Before the Devil Knows You’re Dead
Director: Sidney Lumet
Runtime: 123 minutes
Screening: Tuesday, Oct 2nd 9:15pm Visa Screening Room GR7 & Thursday, Oct 4th 4:00pm Visa Screening Room GR7
Hank and Andy, two brothers in dire financial straits, come up with a salvation solution: knock off a mom and pop jewelry store score some quick cash and nobody gets hurt. Of course their simple little plan goes horribly awry and the repercussions are beyond anything they could have imagined.
I kept trying to like this film, yet despite great work by Phillip Seymour Hoffman, Albert Finney, and Marisa Tomei’s breasts (hey, she’s the one that puts them out there repeatedly…) I couldn’t. The script is ridiculously predictable, the egregious use of flashbacks is infuriating, the runtime could have been cut by a good 25 minutes and I kept praying that someone would smack Ethan Hawke to end his incessant whining. Make that a couple dozen smacks. Shame on you Sidney, we deserve so much better.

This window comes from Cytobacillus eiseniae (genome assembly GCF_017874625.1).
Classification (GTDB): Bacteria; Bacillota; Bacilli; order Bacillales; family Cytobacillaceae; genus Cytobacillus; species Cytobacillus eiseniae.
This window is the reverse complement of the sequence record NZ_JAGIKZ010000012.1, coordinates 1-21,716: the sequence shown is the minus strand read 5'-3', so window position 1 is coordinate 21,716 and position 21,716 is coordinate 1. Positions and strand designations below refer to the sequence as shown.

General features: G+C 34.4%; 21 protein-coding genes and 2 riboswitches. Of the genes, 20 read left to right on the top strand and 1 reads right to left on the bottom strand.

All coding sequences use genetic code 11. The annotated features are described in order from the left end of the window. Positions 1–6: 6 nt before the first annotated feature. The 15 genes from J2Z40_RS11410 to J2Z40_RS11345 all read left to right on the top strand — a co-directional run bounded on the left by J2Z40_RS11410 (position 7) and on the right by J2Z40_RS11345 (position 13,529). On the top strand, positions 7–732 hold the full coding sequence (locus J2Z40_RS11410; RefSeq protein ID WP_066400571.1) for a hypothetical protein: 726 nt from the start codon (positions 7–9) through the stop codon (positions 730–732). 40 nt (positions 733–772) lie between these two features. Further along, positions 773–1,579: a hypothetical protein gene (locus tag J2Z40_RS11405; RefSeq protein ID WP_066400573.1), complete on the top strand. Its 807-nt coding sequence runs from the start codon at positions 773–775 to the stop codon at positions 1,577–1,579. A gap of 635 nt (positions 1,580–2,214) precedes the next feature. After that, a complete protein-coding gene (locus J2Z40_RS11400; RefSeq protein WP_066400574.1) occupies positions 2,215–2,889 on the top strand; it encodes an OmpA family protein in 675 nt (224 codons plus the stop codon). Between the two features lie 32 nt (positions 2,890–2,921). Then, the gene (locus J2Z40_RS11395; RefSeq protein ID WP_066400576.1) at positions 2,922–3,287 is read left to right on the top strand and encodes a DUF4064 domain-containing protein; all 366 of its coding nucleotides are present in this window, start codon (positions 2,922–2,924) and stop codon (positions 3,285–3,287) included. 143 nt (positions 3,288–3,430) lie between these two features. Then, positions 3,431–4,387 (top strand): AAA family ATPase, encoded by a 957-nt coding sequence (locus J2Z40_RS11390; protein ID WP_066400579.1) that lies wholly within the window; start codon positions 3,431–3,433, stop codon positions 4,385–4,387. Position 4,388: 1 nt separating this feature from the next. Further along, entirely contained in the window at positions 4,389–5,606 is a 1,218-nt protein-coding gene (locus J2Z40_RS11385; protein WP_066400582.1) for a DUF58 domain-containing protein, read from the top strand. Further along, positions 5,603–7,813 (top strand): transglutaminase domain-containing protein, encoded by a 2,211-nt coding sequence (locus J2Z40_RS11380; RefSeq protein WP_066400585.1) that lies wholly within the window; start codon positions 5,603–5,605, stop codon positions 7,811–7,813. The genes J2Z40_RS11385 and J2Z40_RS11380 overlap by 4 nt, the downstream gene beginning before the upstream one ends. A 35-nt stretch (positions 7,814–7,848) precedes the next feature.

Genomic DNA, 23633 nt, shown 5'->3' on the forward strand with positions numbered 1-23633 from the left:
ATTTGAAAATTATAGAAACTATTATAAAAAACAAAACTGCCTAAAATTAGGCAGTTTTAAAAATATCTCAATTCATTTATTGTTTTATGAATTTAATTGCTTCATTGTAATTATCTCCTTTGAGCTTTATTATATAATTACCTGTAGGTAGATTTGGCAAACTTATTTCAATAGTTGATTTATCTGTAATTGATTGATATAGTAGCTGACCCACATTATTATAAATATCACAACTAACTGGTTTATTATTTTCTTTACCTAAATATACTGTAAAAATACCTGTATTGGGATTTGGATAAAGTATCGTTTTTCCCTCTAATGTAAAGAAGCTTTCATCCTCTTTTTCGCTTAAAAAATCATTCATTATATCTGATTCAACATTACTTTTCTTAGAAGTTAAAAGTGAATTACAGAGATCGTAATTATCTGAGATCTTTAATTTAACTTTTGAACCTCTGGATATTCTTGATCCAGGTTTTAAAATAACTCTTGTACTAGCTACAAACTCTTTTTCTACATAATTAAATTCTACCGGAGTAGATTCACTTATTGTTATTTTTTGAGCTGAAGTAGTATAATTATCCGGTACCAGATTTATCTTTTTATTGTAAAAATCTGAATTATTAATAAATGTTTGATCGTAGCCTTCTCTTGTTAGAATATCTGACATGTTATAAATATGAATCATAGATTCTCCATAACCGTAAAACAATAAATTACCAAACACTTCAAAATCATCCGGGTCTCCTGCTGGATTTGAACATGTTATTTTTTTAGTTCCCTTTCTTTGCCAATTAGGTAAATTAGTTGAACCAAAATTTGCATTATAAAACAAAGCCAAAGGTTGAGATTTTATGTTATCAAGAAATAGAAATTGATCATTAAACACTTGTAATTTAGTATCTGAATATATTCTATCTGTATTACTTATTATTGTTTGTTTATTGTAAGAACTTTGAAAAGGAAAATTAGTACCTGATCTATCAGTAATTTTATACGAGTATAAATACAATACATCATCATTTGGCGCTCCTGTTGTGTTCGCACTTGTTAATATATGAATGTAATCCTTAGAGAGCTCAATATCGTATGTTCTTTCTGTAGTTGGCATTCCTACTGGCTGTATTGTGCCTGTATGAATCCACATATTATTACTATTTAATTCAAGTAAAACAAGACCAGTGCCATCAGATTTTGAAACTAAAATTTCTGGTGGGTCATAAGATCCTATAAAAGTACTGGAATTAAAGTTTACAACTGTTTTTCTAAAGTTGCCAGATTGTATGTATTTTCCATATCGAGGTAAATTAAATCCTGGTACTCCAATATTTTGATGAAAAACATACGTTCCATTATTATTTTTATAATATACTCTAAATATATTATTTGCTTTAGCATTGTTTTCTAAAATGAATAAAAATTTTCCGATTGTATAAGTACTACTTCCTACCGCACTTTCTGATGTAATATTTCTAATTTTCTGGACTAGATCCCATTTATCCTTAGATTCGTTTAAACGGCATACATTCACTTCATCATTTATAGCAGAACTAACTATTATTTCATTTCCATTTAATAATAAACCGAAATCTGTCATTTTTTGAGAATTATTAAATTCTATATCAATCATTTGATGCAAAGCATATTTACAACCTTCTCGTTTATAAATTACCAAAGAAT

Director: Abdullah Oguz
Runtime: 105 minutes
Screening: Thursday, Oct 4th 10:00am Visa Screening Room @ GR7, Monday, Oct 8th 6:20pm GR4 & Tuesday, Oct 9th 11:00am GR4
After being tainted by rape, Meryam is sentenced to death to purge her family’s shame. Cemal, recently returned from the army is tasked with taking her to Istanbul to carry out the decree, but he has second thoughts. They are taken in a kindly benefactor, who is trying to escape his own demons and together the trio take to the safety of the seas. Unfortunately a group of enforcers is dispatched to prove that “justice” has been done.